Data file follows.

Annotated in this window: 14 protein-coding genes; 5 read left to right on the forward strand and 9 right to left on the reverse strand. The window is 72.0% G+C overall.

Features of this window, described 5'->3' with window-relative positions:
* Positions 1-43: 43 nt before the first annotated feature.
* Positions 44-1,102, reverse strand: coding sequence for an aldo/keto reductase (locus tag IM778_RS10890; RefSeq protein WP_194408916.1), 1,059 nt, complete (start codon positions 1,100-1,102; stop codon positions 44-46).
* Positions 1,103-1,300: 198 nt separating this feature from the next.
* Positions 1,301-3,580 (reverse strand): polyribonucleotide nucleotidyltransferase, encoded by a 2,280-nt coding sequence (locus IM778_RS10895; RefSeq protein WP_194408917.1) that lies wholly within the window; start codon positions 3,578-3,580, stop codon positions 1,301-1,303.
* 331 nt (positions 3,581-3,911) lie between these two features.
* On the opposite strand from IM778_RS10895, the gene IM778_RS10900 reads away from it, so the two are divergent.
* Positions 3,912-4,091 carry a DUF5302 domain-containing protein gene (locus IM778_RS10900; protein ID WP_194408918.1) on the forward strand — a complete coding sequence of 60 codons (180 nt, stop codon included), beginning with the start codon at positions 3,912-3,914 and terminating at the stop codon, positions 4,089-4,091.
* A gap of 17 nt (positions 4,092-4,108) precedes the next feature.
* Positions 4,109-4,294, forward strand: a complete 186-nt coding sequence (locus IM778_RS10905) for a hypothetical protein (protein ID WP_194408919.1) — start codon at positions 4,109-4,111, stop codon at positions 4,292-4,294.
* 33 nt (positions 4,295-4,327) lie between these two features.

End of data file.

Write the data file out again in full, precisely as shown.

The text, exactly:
Annotated in this window: 14 protein-coding genes; 5 read left to right on the forward strand and 9 right to left on the reverse strand. The window is 72.0% G+C overall.

Features of this window, described 5'->3' with window-relative positions:
* Positions 1-43: 43 nt before the first annotated feature.
* Positions 44-1,102, reverse strand: coding sequence for an aldo/keto reductase (locus tag IM778_RS10890; RefSeq protein WP_194408916.1), 1,059 nt, complete (start codon positions 1,100-1,102; stop codon positions 44-46).
* Positions 1,103-1,300: 198 nt separating this feature from the next.
* Positions 1,301-3,580 (reverse strand): polyribonucleotide nucleotidyltransferase, encoded by a 2,280-nt coding sequence (locus IM778_RS10895; RefSeq protein WP_194408917.1) that lies wholly within the window; start codon positions 3,578-3,580, stop codon positions 1,301-1,303.
* 331 nt (positions 3,581-3,911) lie between these two features.
* On the opposite strand from IM778_RS10895, the gene IM778_RS10900 reads away from it, so the two are divergent.
* Positions 3,912-4,091 carry a DUF5302 domain-containing protein gene (locus IM778_RS10900; protein ID WP_194408918.1) on the forward strand — a complete coding sequence of 60 codons (180 nt, stop codon included), beginning with the start codon at positions 3,912-3,914 and terminating at the stop codon, positions 4,089-4,091.
* A gap of 17 nt (positions 4,092-4,108) precedes the next feature.
* Positions 4,109-4,294, forward strand: a complete 186-nt coding sequence (locus IM778_RS10905) for a hypothetical protein (protein ID WP_194408919.1) — start codon at positions 4,109-4,111, stop codon at positions 4,292-4,294.
* 33 nt (positions 4,295-4,327) lie between these two features.